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Tomorrow is Halloween. Since I was a child, I have always loved Halloween. Every year, I would prepare for weeks in advance for the night. Our home on South Lincoln Road would be covered with all kinds of decorations, and the lawn full of all kinds of ghouls and 'spirits'. My grandmother bought me one of those lawn inflatables that are many feet tall: I remember it, a large pumpkin with three ghosts flying out of it. It was a lot of fun, and when the night finally came, the lawn of my house filled with neat decorations was such a happy sight.  Perhaps the height of my decorating career was harkened by the arrival of the police. You see, one autumn, my mother bought me a new fog machine, a special fog machine. Unlike the other ones that could only run in intervals, this one could run continuously. So, when Halloween came, a thick mist hung over not only our home's front yard, but over the street as well. Of course, the source of this manmade weather manipulation was quite obvious, and the whole operation was shut down promptly.

Of course, tomorrow won't be like that, nothing like that, in fact. The days of old are behind me, and yes, I am realizing that my childhood left me many, many, many years ago. The things I enjoyed as a child are no longer available to me — many of them, at least. It makes me sad. These are heartwarming traditions that are now merely nostalgic memories of yesterday. 

Certainly, somehow I will mark the admittedly bizarre holiday, but, things change... 

See if you can pick out the verse from 1 Corinthians 13 that led me to this beautiful chapter. 

Also, I'll copy two relatable quotes from my favorite book, Catcher in the Rye (J.D Salinger). Both are from Chapter 16, and illustrate Holden Caulfield's love for the never-changing Natural Museum. 

...ברך לך

The best thing, though, in that museum was that everything always stayed right where it was. Nobody'd move. You could go there a hundred times, and that Eskimo would still be just finished catching those two fish, the birds would still be on their way south, the deers would still be drinking out of that water hole, with their pretty antlers and their pretty, skinny legs, and that squaw with the naked bosom would still be weaving that same blanket. Nobody'd be different. The only thing that would be different would be you.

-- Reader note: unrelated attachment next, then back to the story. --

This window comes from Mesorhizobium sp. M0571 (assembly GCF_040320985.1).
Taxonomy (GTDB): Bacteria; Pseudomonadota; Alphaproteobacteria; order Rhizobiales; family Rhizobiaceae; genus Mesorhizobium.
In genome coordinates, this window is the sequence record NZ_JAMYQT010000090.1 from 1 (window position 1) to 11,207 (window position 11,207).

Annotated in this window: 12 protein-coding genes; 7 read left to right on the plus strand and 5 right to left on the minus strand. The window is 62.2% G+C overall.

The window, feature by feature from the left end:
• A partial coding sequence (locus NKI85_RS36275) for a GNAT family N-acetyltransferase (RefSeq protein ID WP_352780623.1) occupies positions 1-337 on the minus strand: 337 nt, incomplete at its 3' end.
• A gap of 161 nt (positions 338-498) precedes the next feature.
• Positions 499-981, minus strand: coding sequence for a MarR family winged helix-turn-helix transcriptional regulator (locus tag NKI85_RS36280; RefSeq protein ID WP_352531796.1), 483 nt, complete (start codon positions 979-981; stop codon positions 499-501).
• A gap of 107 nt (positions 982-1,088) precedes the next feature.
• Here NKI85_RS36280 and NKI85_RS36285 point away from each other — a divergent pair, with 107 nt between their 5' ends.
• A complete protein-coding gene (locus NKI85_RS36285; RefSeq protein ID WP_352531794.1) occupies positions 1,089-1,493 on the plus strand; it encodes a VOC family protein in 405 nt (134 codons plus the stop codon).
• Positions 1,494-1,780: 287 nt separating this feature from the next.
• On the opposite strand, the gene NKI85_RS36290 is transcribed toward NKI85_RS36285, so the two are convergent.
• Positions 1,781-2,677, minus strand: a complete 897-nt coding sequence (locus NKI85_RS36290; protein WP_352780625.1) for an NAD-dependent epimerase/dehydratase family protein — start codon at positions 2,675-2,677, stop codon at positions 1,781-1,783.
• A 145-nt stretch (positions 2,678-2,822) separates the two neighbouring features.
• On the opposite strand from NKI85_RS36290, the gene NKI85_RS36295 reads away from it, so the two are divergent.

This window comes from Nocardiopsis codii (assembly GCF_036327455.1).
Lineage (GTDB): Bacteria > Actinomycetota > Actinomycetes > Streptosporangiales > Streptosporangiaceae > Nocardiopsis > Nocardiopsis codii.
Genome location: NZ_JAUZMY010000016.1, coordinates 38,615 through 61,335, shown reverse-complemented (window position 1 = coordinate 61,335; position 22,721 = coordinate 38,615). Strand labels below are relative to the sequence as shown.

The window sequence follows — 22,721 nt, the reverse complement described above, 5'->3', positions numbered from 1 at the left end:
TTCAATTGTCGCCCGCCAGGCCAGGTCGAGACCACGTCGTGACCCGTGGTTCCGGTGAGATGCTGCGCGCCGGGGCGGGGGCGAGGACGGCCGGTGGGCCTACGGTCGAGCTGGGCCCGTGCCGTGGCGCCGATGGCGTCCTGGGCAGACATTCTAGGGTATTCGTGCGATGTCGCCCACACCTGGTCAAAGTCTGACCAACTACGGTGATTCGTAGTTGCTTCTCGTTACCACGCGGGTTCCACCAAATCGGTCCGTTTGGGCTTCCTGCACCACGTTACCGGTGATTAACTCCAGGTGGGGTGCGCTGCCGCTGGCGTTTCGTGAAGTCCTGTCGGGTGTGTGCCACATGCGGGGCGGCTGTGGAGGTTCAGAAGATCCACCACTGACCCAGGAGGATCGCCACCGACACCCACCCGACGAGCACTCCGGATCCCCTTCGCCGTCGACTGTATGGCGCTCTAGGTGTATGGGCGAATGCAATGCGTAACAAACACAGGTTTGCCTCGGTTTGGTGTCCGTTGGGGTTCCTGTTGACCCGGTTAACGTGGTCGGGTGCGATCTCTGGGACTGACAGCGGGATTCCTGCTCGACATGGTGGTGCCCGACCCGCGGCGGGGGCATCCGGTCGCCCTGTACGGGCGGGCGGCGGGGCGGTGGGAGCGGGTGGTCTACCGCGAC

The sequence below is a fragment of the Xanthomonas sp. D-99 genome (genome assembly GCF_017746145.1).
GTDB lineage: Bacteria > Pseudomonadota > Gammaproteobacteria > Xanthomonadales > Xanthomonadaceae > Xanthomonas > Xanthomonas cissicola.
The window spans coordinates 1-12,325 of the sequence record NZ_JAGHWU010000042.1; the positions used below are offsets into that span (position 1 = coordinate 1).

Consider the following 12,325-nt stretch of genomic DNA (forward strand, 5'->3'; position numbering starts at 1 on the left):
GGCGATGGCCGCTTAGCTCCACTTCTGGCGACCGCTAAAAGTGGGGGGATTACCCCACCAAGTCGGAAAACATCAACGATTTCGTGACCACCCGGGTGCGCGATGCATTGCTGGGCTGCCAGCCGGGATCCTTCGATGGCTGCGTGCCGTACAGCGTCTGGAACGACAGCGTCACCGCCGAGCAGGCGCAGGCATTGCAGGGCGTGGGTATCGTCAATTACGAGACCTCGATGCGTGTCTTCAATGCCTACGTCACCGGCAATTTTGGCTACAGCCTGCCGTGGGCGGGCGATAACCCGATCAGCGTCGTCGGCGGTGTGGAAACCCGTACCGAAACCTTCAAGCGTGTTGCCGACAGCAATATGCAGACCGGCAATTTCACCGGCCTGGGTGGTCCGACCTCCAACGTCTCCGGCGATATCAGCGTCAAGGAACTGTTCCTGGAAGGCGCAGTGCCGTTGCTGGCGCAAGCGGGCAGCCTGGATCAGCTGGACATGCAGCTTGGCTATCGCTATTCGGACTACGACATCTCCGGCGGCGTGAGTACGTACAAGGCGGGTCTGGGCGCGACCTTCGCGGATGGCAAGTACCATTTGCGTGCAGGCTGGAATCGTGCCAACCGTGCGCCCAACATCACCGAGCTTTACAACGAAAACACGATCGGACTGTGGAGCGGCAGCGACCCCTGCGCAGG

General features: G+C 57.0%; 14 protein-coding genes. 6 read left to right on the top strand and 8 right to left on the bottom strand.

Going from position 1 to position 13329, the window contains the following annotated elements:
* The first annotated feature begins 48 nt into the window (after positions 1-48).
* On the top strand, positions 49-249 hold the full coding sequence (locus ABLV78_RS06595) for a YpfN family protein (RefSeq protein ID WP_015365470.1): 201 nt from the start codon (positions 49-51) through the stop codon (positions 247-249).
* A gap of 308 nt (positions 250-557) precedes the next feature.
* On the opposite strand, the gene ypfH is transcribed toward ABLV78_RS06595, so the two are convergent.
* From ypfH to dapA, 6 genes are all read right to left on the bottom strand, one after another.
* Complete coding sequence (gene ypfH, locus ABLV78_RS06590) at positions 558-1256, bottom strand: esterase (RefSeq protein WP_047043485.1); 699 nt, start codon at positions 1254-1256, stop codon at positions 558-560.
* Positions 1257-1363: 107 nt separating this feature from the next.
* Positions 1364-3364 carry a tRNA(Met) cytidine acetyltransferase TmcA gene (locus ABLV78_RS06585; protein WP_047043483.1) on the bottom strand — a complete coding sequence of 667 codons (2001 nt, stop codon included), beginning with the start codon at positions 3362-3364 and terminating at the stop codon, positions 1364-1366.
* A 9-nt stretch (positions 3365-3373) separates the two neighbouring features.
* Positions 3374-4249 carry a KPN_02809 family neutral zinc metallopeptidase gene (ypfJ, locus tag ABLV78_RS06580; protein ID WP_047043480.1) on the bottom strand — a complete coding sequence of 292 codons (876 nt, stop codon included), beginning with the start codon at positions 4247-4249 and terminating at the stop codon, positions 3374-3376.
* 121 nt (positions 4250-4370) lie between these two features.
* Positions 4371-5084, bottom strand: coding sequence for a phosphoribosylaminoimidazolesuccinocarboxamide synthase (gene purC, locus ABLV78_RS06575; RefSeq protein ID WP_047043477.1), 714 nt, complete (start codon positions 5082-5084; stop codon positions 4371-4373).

Certain things they should stay the way they are. You ought to be able to stick them in one of those big glass cases and just leave them alone. I know that's impossible, but it's too bad anyway.

1 Corinthians 13

(1) If I speak in the tongues of men and of angels, but have not love, I am only a resounding gong or a clanging cymbal. (2) If I have the gift of prophecy and can fathom all mysteries and all knowledge, and if I have a faith that can move mountains, but have not love, I am nothing. (3) If I give all I possess to the poor and surrender my body to the flames, but have not love, I gain nothing.

(4) Love is patient, love is kind. It does not envy, it does not boast, it is not proud. (5) It is not rude, it is not self-seeking, it is not easily angered, it keeps no record of wrongs. (6) Love does not delight in evil but rejoices with the truth. (7) It always protects, always trusts, always hopes, always perseveres.

(8) Love never fails. But where there are prophecies, they will cease; where there are tongues, they will be stilled; where there is knowledge, it will pass away. (9) For we know in part and we prophesy in part, (10) but when perfection comes, the imperfect disappears. (11) When I was a child, I talked like a child, I thought like a child, I reasoned like a child. When I became a man, I put childish ways behind me. (12) Now we see but a poor reflection as in a mirror; then we shall see face to face. Now I know in part; then I shall know fully, even as I am fully known.

(13) And now these three remain: faith, hope and love. But the greatest of these is love.



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